Here we go again. This time, it’s a fatal shooting at a Jewish organization in Seattle, but to the authorities it’s yet another inexplicable incident characterized every which way except as what it is: freelance jihadism. My radio pal Hugh Hewitt has a great summation here. One is surprised only that this time the cops didn’t redeploy the Mounties’ line from Toronto the other week and describe the killer as representing the “broad strata” of society. The notion that a fellow isn’t a terrorist unless he’s got a machine-readable al-Qaeda membership card is pathetic: The fact that you don’t need deep sleepers controlled by hierarchical structures is one of the principal characteristics of Islamism.
See also Michelle Malkin’s roundup of random unconnected lone gunman incidents that have no common theme, no common theme at all that anybody could possibly identify. Meanwhile, a disproportionate response in Sydney:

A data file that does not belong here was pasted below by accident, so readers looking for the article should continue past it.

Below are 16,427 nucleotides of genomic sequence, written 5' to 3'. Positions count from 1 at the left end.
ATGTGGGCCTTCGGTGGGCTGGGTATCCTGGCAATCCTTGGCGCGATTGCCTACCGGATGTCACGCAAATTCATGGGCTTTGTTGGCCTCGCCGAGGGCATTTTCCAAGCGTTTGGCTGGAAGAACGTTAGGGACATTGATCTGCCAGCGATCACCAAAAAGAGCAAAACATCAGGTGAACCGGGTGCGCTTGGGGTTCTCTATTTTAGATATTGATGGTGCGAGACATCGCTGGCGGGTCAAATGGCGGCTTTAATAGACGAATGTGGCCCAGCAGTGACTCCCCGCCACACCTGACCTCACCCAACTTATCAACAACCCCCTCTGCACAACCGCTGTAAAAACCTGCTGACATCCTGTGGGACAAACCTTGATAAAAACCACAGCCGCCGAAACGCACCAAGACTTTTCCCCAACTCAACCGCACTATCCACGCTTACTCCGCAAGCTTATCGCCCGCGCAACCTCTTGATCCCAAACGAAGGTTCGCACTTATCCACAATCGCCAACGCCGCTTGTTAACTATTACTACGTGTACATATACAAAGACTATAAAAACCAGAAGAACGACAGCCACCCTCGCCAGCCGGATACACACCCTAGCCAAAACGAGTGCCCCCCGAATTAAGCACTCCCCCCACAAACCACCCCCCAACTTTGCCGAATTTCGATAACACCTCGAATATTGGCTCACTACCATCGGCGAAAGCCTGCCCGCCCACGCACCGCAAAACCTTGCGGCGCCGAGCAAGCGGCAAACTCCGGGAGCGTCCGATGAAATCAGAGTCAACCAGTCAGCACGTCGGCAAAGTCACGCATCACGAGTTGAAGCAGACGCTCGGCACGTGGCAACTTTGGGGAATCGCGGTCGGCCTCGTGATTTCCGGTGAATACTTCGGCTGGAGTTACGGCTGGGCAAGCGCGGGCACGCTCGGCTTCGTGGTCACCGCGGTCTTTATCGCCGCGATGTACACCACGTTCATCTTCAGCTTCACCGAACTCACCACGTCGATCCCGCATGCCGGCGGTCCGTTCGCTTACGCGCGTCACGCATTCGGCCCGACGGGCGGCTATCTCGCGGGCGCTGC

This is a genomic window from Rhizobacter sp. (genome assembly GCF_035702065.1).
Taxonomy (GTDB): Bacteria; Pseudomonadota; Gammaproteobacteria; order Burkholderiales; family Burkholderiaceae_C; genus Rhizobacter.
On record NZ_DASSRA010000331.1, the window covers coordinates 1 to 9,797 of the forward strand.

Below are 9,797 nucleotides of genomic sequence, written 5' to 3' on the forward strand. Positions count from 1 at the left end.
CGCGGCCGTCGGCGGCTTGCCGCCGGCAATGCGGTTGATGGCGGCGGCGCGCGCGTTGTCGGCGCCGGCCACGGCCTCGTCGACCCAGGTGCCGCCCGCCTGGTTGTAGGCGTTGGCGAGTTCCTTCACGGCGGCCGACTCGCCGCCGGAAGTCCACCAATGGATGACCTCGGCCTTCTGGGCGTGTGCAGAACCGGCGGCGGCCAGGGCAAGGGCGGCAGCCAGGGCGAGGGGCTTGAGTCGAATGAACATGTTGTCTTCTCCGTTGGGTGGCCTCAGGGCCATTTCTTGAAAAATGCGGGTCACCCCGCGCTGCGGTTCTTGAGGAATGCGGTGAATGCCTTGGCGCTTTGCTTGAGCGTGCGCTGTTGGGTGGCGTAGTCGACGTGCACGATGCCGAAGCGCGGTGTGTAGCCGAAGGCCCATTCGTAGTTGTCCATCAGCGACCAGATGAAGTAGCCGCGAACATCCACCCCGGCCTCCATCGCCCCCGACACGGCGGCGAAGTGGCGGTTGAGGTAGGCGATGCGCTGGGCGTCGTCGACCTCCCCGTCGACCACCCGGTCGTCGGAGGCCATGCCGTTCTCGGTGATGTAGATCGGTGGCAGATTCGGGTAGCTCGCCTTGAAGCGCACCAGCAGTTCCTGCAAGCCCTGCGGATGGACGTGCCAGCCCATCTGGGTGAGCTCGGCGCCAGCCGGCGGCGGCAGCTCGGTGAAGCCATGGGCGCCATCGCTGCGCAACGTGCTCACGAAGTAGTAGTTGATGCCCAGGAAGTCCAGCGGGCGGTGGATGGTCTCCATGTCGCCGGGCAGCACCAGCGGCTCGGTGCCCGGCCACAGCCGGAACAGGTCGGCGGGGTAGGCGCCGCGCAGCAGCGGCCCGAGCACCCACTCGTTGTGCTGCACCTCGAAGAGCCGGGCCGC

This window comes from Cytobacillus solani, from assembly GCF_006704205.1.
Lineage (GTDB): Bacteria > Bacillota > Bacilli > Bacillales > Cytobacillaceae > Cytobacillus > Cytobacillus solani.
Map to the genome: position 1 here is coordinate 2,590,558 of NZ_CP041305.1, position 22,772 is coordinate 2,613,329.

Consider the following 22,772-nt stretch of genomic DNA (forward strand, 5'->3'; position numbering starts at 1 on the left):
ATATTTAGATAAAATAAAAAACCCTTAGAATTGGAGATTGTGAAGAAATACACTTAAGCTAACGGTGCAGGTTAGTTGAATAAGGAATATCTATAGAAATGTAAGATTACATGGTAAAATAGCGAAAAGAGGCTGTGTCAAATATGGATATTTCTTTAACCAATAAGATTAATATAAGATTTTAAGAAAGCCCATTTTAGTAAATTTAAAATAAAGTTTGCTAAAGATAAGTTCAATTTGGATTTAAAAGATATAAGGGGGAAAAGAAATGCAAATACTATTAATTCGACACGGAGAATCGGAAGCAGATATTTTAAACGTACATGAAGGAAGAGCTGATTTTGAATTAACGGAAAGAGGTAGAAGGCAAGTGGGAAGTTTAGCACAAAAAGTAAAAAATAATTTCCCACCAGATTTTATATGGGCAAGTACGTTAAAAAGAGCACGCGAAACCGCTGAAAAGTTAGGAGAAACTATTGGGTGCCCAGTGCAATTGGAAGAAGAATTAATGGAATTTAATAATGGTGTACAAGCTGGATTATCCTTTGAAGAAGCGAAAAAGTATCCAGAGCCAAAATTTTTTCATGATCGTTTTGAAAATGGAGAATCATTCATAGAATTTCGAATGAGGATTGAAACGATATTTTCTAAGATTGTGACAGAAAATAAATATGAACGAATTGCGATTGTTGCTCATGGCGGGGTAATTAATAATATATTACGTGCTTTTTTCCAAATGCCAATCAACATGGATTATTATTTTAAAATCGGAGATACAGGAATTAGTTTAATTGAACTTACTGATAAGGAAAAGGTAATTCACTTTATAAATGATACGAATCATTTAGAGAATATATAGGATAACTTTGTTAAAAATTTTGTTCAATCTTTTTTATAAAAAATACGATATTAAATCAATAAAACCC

A synagogue in Sydney’s west has been attacked overnight, with blocks of concrete thrown into the building and onto nearby cars.
A 32-year-old man living in a house adjoining the Parramatta Synagogue on Victoria Street contacted police about 9.10pm yesterday when he heard the sound of breaking glass.
A block of cement had been thrown through a glass door and the windows of two cars parked on the property had also been smashed.
Shortly after the incident, witnesses told police they saw a group of about ten men of Middle Eastern appearance laughing and running down a nearby street.
These smash-and-run pixies are learning; the last time they tried something like this, St Andrew’s Cathedral ended up getting trashed.
UPDATE. The Sheikh’s take:
Sheikh Taj Aldin al-Hilali today said those responsible for the attack were not religious people.
“This is a very bad action. I condemn any terrorism attack. Australia is the land of peace,” he said at Sydney’s Lakemba mosque.
UPDATE II. The LA Times just can’t work out why that Muslim guy shot at all those Jews.
UPDATE III. Seattle shooter Naveed Haq converted to Christianity before his apparent re-adoption of Islam last Friday:
Haq was frustrated at his lack of friends and female companionship. He told friends he felt alienated from his own family, in part because his career had disappointed his father and also because he had disavowed Islam last year, converting to Christianity.
Also from the above report: Haq recently won an essay contest for a U.S. Institute of Peace scholarship.
Page 1 of 1 pages
Commenting is not available in this weblog entry.